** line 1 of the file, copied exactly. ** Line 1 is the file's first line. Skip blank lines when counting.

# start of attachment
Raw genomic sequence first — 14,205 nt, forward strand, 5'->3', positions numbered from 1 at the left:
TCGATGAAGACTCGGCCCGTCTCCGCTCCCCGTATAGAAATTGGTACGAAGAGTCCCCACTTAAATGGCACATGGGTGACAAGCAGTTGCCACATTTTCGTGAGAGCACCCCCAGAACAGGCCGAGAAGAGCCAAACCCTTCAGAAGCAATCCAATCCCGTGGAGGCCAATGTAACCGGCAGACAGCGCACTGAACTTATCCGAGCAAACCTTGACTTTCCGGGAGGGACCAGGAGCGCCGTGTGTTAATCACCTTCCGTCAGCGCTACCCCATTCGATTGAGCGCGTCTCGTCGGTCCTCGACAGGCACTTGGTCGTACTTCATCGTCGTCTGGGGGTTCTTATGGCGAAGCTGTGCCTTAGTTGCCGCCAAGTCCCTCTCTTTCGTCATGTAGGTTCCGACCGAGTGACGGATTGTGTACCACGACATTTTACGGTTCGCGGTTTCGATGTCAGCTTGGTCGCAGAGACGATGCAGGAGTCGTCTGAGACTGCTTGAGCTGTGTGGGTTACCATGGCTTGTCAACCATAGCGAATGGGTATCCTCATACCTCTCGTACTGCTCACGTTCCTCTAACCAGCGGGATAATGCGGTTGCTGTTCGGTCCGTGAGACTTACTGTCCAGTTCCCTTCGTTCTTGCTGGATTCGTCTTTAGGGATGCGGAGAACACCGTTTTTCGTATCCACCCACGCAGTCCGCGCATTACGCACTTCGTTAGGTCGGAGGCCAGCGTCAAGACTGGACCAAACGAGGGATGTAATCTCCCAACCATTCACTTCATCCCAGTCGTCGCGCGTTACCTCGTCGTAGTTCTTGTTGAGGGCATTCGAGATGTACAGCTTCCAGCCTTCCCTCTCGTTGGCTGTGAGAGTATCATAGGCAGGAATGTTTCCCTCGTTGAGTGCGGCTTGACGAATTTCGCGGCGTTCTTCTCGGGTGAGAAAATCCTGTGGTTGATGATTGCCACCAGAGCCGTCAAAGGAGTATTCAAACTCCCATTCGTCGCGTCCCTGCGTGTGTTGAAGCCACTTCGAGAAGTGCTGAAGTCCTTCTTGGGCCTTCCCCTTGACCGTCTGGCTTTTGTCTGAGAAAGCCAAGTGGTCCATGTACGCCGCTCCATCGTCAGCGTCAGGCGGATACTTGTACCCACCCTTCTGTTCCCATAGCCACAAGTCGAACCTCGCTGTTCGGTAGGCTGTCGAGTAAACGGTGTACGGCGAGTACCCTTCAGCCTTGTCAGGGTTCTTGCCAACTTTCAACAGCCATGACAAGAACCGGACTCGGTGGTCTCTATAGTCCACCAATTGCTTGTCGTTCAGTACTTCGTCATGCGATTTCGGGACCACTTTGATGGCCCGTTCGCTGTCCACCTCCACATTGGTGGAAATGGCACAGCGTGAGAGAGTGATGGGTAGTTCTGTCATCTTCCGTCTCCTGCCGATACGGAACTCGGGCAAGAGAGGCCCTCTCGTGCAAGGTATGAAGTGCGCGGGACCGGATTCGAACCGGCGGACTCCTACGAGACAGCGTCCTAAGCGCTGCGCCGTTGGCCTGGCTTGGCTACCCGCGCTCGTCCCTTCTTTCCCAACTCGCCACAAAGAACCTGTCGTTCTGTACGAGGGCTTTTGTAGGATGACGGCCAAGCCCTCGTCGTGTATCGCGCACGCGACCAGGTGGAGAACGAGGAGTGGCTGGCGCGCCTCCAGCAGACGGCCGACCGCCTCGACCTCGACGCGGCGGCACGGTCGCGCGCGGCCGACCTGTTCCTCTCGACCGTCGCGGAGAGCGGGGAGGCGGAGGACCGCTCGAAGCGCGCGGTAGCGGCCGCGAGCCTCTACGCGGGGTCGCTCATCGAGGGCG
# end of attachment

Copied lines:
Raw genomic sequence first — 14,205 nt, forward strand, 5'->3', positions numbered from 1 at the left: